QP: Fabrications and absences

While the PM was away in Scarborough to announce the government’s housing strategy — and to campaign for his candidate in the by-election there — Andrew Scheer introduced his party’s newest MP to the Chamber before things got underway, and fortunately Dane Lloyd didn’t try to struggle as he came in. Scheer led off, demanding that the PM condemn the “egregious crackdown on free speech” at Laurier University. With the PM away, Kirsty Duncan offered assurances that they want to assure freedom of speech and the protection of Charter rights. Scheer lamented that the PM just couldn’t denounce it — being cute because he knows he can’t refer to the PM being absent — and then he launched into a tired question about Bill Morneau’s asssets. Morneau got up and first wished the Speaker a Happy Birthday — and after the Chamber stood up for a quick rendition of the appropriate song, Morneau reminded the chamber that he worked with the Ethics Commissioner. Scheer then turned to worry about tax changes and the supposed “attacks” on local businesses, and Morneau gave him assurances that they had listened to Canadians. Alain Rayes got up next to make a pair of demands in French for all of Morneau’s assets, and he deflected by noting that the opposition didn’t want to recognize the good work of the government in strengthening the economy. Guy Caron was up next for the NDP and started off with mentioning the Auditor General’s concerns about CRA’s call centre, but started throwing all manner of accusations at the wall, so Diane Lebouthillier assured him that working for Canadians was highlighted in her mandate letter. Alexandre Boulerice gave much the same in French, and Lebouthillier again got up to assure him that they were going after tax havens, and they didn’t circulate misinformation, unlike the other side. Boulerice railed at the laundry list of apparent sins, and Lebouthillier reminded him that the previous government cut CRA but they were reinvesting. Caron went for one more round of the same, not that the response changed.

Round two, and Lisa Raitt, Gérard Deltell, and Candice Bergen returned to the Morneau Shepell and Bill C-27 mendacity (Morneau: We are taking a historic role in housing that the federal government hasn’t for fifty years). Brigitte Sansoucy demanded more action on fighting poverty (Morneau: We started with the Canada Child Benefit, we improved the GIS, and now we are announcing a housing strategy), and Marjolaine Boutin-Sweet demanded that the housing strategy be adapted to local realities (Morneau: We will work with them). John Brassard and Mark Strahl returned to the Morneau Shepell mendacity (Morneau: This is a fabricated issue). Pierre-Luc Dusseault called the minister of revenue incompetent (Lebouthillier: We already have an action plan to address these issues which includes a new platform and better training), and Nathan Cullen went for the same in English (Lebouthillier: Ibid.)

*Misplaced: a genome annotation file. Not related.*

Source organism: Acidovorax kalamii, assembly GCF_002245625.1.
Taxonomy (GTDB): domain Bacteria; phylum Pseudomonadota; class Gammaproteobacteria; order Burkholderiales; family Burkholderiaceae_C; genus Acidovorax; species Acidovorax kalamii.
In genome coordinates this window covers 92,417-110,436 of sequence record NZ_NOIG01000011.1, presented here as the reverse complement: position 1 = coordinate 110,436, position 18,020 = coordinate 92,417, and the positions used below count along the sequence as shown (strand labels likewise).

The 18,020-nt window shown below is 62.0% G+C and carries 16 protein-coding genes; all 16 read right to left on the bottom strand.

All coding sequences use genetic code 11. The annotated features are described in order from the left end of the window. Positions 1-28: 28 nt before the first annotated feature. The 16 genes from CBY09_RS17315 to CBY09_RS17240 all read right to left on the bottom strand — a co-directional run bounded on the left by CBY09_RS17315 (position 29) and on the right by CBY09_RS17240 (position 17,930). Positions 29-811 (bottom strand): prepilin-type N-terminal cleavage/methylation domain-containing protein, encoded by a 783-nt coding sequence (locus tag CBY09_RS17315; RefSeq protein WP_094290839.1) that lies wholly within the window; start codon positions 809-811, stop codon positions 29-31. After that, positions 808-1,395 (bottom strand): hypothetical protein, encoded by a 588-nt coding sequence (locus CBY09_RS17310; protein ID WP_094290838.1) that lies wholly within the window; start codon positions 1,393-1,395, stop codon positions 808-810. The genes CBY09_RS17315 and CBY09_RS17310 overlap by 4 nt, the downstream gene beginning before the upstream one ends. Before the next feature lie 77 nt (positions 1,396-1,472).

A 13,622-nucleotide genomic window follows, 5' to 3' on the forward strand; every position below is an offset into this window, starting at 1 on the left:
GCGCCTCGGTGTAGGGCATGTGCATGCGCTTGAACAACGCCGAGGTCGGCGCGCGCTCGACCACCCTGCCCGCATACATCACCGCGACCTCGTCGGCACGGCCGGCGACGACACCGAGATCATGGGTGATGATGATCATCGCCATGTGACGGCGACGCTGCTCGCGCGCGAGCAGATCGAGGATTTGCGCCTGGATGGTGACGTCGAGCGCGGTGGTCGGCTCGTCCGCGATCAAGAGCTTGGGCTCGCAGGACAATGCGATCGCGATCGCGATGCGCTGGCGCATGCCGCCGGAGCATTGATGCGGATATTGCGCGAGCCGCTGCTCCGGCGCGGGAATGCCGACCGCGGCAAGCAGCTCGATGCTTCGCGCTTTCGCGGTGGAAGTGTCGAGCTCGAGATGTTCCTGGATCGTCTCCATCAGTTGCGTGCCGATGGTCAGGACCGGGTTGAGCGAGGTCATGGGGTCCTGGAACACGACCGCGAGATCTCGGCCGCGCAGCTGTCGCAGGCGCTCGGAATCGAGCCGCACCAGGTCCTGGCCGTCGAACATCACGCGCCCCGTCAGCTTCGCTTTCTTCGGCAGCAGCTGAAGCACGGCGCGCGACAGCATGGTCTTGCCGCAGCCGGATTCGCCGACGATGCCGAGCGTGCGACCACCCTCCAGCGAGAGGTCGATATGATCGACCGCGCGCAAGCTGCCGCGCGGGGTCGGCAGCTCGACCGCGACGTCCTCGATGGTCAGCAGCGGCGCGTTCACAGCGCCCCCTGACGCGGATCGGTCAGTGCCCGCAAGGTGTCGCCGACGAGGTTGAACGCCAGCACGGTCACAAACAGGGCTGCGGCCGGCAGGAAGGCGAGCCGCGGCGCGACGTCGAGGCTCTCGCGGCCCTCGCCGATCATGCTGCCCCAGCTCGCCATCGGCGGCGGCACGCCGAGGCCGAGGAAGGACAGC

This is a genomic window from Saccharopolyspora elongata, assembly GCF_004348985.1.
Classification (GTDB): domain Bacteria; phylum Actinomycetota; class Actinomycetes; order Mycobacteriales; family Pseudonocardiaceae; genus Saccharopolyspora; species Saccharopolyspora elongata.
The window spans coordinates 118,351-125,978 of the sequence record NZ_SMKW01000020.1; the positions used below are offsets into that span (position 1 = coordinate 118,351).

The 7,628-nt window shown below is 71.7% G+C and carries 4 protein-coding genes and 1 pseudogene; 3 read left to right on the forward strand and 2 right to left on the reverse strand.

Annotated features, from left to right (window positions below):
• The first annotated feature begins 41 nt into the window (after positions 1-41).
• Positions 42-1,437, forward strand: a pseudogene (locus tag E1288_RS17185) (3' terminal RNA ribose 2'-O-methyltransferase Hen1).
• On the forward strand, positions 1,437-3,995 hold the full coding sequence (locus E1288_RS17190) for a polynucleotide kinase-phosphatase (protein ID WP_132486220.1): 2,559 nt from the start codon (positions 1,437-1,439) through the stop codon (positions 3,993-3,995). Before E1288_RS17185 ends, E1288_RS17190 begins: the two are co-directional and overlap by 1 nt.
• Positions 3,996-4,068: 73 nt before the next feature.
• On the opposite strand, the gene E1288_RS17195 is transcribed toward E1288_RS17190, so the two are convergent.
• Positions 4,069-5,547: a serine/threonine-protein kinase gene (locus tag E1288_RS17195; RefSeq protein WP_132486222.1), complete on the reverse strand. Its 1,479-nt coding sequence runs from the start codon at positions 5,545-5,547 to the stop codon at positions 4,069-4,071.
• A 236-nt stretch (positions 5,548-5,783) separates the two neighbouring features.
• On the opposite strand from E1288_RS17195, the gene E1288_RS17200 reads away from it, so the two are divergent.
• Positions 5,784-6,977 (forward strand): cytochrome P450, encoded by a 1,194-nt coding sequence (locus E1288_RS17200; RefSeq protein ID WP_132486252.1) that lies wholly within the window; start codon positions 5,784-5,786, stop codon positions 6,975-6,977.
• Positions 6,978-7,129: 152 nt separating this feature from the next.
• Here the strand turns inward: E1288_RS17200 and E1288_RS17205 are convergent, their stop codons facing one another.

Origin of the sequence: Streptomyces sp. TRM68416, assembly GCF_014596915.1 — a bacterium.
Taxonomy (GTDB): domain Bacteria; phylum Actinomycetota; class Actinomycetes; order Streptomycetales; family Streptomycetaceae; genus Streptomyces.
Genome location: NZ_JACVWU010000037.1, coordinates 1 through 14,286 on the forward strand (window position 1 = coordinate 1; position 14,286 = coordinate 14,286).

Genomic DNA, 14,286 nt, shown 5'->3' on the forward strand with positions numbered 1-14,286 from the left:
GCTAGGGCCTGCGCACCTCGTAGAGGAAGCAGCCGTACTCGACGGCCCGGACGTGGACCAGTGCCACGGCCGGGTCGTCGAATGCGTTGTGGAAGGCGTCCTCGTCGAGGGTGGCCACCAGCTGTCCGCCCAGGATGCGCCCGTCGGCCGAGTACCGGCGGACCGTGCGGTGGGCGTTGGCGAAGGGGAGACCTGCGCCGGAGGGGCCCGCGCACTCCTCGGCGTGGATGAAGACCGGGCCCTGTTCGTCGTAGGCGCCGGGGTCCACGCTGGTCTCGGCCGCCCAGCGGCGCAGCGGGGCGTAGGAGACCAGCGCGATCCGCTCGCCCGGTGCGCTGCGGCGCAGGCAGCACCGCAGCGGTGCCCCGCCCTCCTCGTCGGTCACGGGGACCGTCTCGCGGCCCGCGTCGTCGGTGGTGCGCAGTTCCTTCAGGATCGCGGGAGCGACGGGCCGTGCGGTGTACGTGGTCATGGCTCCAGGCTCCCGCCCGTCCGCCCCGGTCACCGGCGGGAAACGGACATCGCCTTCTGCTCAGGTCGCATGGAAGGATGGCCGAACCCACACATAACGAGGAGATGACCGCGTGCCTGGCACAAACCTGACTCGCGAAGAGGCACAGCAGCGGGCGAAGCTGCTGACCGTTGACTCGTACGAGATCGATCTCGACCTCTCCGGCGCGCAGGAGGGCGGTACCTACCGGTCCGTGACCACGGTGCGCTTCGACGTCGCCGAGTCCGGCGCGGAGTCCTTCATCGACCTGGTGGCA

Round three saw questions on returning foreign fighters (Goodale: Our security agencies do their job better than anyone else in the world), soldiers losing benefits (Sajjan: The only cuts were under your watch), resignations and firings at the MMIW inquiry, disability tax credits, NAFTA talks (Freeland: We made progress on technical chapters but significant challenges remain), the Rohingya situation, an aquaculture spill, parole reform, and Davie Shipyard.

Overall, this is not the first time that Andrew Scheer has played cute with Trudeau not being present, which is childish and just as unparliamentary as pointing out his absence, but it’s an artefact of the cameras not making wide shots (and not having reporters in the Chamber who can call bullshit on this), and that makes it part of the problem. Meanwhile, I was glad to see that Bill Morneau was actually calling out the fabrications in the questions he was being asked, but he also spent a lot of time delivering the daily approved good news talking points about the housing strategy and some other pabulum in there, but it was good to see a bit of pushback. Also pushing back were Ralph Goodale and Harjit Sajjan, and Goodale in particular was getting very scrappy around the questions on returning foreign fighters, but the scrappiest of all today was Diane Lebouthillier. When faced with questions about the Auditor General’s report on CRA’s call centre, she came armed with facts, laid out the action plan for how to address the problems, and reminded the House of what cuts the previous government had made in order to get them to that position. That was the kind of answer I would love to see far more often, but I may be dreaming.

Sartorially speaking, snaps go out to Kellie Leitch for a black dress with a long greenish jacket with gold detailing, and to Michael Chong for a black suit with a pale pink shirt and dark pink tie. Style citations go out to Glen Motz for a black blazer, tan slacks, white shirt and grey tie, and to Alice Wong for a dark blue jacket, pink top, black slacks and floral scarf.